At the three-day mark before I left the UK to come home for Christmas this year, I was having some difficulty. I had started a book called Lanark, by the Scottish novelist Alasdair Gray. It’s on the Guardian’s list of the top 1000 novels ever written, and was also, according to the cover copy and Google, widely considered to be the best Scottish novel of the last century. Unfortunately, I wasn’t enjoying it much. After a week (which for me is basically eternity) I hadn’t read more than sixty pages of the thing. The prospect of being trapped on an airplane with no entertainment other than Lanark (on-board films aren’t generally an option for me, partly because I don’t think they’re any good but mostly because I can’t get the little headphones to work) was distressing. But I also felt a kind of stubborn loyalty to the book. It wasn’t totally uninteresting; it was just very, very odd.

So on the day I flew out, I went to Blackwell’s bookshop in the morning. This was a mistake. At the best of times, Blackwell’s is a trap; around Christmas, corporate strategy is to all but put little dangly lights around the place in the manner of anglerfish, in the hopes of luring you into the jaws of consumerism. I mean to say, three for two deals are fickle friends. I bought three books, because I am a fool and a weakling. (If you’re interested, which of course you are, they were: The Wind-Up Bird Chronicle by Haruki Murakami, The Year of the Flood by Margaret Atwood, and Ghostwritten by David Mitchell.) I boarded the plane with Lanark in my hand luggage and my three back-up options in a Blackwell’s carrier bag.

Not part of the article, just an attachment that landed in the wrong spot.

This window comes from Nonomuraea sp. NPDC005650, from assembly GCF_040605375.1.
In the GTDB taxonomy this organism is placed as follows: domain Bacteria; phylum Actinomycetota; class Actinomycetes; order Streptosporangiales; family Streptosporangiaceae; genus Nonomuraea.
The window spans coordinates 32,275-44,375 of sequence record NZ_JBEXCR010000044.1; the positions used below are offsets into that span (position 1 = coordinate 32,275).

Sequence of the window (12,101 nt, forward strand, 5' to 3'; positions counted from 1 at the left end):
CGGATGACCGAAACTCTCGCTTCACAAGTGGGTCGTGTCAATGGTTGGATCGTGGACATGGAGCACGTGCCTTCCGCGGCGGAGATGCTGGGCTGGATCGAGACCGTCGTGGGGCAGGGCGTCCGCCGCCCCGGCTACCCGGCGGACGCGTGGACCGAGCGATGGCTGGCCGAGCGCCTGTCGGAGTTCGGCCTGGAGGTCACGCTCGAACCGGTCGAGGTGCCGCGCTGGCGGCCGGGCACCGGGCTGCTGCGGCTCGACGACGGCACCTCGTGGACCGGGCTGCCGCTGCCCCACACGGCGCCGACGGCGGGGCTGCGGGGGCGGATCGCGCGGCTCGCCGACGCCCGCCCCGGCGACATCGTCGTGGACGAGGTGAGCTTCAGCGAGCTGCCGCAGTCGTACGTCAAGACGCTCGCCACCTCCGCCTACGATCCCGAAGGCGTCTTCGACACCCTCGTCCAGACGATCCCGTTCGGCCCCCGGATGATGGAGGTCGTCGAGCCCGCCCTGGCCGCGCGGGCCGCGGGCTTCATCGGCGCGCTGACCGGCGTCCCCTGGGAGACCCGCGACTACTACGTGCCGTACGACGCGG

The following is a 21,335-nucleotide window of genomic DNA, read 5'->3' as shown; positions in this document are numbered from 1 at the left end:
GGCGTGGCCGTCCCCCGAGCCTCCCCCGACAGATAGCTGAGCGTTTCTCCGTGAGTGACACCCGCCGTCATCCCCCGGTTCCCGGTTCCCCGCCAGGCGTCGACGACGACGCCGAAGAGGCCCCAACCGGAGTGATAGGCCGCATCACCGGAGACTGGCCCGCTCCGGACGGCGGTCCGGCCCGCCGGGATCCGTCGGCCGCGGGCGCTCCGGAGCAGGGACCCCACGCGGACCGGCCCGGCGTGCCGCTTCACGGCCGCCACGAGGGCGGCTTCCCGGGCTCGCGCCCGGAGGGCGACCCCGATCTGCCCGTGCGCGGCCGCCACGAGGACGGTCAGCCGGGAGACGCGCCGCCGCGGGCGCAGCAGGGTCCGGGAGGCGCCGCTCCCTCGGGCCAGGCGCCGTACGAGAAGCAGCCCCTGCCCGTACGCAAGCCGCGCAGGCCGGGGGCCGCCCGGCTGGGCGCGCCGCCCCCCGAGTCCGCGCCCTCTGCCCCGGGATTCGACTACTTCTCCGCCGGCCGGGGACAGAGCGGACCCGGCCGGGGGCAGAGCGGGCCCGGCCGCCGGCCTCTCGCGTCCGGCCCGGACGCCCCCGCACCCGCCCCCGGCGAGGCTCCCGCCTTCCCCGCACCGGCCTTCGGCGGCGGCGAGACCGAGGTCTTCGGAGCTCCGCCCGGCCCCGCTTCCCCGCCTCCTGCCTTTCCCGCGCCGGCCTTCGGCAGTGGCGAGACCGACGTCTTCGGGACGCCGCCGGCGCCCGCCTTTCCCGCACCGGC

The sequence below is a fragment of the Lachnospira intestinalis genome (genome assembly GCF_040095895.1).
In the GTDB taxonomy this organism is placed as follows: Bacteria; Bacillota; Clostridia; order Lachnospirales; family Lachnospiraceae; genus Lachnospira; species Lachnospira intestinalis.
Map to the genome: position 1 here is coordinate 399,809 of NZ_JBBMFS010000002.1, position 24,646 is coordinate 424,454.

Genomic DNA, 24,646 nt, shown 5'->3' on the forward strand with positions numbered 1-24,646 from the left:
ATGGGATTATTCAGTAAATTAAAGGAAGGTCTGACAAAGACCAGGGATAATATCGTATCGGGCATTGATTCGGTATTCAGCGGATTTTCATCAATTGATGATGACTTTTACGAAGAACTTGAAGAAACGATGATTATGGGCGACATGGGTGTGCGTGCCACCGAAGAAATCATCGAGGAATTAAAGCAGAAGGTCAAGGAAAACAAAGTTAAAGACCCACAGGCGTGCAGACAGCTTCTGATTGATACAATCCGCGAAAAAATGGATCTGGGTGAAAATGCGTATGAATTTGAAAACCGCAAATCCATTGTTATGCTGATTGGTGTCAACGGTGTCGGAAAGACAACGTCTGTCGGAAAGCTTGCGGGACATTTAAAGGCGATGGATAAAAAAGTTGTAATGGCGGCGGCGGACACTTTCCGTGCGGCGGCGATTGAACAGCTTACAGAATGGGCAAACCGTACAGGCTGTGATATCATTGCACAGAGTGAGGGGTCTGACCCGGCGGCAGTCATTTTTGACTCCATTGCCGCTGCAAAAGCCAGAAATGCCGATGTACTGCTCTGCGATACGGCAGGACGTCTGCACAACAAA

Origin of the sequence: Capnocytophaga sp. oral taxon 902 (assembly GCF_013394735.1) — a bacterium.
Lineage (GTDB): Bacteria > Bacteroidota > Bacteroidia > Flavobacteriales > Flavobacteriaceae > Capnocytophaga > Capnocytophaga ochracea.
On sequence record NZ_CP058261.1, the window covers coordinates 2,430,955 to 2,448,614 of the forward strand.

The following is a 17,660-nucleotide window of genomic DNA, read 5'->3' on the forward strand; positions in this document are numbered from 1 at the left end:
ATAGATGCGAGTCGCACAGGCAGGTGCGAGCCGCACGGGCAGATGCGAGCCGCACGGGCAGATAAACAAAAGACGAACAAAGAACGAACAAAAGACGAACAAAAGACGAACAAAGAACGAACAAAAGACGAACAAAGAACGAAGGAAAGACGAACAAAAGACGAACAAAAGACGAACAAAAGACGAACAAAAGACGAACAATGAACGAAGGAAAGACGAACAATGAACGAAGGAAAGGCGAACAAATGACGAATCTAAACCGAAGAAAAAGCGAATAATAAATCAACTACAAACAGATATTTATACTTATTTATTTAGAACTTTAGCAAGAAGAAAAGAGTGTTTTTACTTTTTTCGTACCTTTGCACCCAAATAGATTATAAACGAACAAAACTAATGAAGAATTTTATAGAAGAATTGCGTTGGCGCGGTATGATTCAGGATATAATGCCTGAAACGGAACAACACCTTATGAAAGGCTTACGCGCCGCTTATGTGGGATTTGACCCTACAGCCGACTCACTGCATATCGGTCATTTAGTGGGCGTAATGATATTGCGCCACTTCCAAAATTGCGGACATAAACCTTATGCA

As so often seems to be the case, my preparations turned out to be entirely unnecessary. I cracked the spine of Lanark before the plane left the runway, and I turned the final page (the five hundred and seventy-third) about half an hour before landing in Washington. This happens more frequently than I would like it to: a book initially unprepossessing suddenly redeems itself and from that point on, finishing it becomes an absolute imperative. I would prefer that either an initially unprepossessing book remained so and I could abandon it without feelings of remorse (this will never happen), or that the book would be prepossessing from the beginning. But very often these days I will begin something which, for the first thirty or sixty or a hundred pages, appears to have only limited merit, but which after that opens up into vistas of innovation or at least of interest. Possibly this is merely the effect of acclimatizing to a very idiosyncratic novel; I couldn’t say.

In any case, I hauled my Blackwell’s books all the way through border control and immigration at Dulles Airport in Washington D.C. (formerly the world’s least congenial transportation hub, now perhaps only the second or third worst on the planet due to the introduction of machines that scan your passport for you. The rest of the world adopted these several years ago, but in the land of the free we don’t like to admit that our systems could be bettered in any way, so things like airport efficiency tend to suffer accordingly.) You may be pleased to know that I finished The Wind-Up Bird Chronicle last week, so at least it has not been an entirely pointless exercise.